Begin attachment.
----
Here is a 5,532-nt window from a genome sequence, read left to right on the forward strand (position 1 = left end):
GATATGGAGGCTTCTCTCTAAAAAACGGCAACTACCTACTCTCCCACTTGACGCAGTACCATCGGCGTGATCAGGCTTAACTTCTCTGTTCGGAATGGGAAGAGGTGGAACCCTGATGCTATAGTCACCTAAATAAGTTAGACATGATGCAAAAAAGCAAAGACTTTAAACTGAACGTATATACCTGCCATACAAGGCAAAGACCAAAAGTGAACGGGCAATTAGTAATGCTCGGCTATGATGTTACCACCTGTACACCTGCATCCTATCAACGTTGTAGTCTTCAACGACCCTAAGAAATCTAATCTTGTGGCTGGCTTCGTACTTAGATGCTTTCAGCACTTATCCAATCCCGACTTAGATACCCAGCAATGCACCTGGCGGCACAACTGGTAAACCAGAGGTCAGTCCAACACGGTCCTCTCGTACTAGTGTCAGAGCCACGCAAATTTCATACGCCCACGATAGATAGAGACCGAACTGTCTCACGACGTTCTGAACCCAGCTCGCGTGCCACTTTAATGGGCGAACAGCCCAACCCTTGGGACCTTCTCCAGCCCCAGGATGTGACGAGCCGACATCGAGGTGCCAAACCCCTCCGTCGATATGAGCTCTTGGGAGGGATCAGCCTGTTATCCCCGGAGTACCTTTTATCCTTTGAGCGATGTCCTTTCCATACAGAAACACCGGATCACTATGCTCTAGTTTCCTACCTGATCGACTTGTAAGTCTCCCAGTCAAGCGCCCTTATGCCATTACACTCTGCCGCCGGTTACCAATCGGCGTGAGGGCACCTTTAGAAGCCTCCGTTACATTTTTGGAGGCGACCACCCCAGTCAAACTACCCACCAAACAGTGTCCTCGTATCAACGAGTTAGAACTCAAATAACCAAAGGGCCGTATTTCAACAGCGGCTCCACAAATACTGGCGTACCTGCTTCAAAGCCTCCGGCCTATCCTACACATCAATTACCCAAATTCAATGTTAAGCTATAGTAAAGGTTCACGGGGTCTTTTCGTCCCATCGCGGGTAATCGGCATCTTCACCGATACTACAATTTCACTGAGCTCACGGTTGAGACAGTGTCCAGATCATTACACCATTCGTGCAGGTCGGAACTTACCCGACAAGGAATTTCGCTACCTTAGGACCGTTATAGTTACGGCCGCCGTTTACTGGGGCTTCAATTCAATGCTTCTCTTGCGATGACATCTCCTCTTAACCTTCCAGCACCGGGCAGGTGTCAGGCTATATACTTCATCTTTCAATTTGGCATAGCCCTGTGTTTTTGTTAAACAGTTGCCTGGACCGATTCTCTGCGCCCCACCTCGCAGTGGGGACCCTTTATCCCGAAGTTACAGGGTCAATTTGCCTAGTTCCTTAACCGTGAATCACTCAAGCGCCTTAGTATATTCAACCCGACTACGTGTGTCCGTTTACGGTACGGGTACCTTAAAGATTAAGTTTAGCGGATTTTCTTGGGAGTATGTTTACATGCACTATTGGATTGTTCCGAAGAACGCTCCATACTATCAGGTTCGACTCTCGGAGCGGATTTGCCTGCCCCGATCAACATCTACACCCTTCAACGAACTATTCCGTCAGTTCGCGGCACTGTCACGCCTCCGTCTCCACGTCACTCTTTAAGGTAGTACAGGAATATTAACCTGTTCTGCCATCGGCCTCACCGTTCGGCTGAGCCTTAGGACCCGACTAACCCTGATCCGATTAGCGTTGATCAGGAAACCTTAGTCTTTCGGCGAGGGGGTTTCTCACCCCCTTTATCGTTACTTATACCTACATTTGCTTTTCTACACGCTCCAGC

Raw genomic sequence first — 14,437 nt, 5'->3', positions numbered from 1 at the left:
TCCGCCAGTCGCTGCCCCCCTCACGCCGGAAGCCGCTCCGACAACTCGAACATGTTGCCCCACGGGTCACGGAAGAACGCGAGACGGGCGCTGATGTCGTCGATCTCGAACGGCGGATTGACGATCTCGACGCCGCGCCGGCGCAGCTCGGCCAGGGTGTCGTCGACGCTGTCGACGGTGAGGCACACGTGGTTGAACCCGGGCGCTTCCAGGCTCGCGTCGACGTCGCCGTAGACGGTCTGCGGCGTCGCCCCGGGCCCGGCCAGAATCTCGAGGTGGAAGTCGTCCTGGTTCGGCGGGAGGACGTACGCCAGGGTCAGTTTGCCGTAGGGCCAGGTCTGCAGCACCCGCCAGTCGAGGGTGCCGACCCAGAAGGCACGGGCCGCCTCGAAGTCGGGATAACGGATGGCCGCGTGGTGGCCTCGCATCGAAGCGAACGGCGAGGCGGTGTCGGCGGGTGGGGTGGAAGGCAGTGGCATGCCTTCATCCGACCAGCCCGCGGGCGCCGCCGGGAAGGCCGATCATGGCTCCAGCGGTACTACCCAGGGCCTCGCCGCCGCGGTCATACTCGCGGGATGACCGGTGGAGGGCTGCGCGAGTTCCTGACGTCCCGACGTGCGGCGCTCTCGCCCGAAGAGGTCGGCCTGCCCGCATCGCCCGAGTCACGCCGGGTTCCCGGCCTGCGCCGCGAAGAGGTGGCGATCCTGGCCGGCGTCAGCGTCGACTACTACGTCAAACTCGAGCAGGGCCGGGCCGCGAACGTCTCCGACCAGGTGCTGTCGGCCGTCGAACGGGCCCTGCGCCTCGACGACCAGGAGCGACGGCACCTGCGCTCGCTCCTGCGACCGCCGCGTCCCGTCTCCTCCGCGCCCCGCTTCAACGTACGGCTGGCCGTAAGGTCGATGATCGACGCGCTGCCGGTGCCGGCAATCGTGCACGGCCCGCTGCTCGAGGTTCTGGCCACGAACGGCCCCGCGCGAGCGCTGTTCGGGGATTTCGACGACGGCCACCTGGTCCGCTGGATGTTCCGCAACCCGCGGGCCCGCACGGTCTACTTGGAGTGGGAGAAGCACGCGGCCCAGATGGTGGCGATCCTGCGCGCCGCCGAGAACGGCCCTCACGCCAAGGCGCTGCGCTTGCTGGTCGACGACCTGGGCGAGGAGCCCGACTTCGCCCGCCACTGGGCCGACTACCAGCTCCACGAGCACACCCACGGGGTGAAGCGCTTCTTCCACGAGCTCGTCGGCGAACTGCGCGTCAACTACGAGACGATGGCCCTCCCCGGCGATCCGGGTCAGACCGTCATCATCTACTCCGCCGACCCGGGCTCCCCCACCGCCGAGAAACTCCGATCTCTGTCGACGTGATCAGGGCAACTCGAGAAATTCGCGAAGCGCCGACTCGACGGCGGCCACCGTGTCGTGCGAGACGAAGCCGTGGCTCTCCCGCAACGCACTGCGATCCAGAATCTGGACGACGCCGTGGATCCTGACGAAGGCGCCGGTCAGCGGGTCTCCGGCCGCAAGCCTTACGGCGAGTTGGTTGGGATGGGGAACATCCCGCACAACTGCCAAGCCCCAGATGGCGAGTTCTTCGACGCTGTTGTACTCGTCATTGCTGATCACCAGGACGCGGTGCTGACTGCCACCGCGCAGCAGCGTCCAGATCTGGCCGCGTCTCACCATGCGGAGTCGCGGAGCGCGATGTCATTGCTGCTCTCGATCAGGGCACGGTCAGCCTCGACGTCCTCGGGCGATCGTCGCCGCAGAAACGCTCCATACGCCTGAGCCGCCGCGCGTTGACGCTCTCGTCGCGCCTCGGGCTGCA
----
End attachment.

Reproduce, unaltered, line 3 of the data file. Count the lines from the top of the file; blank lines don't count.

Raw genomic sequence first — 14,437 nt, 5'->3', positions numbered from 1 at the left: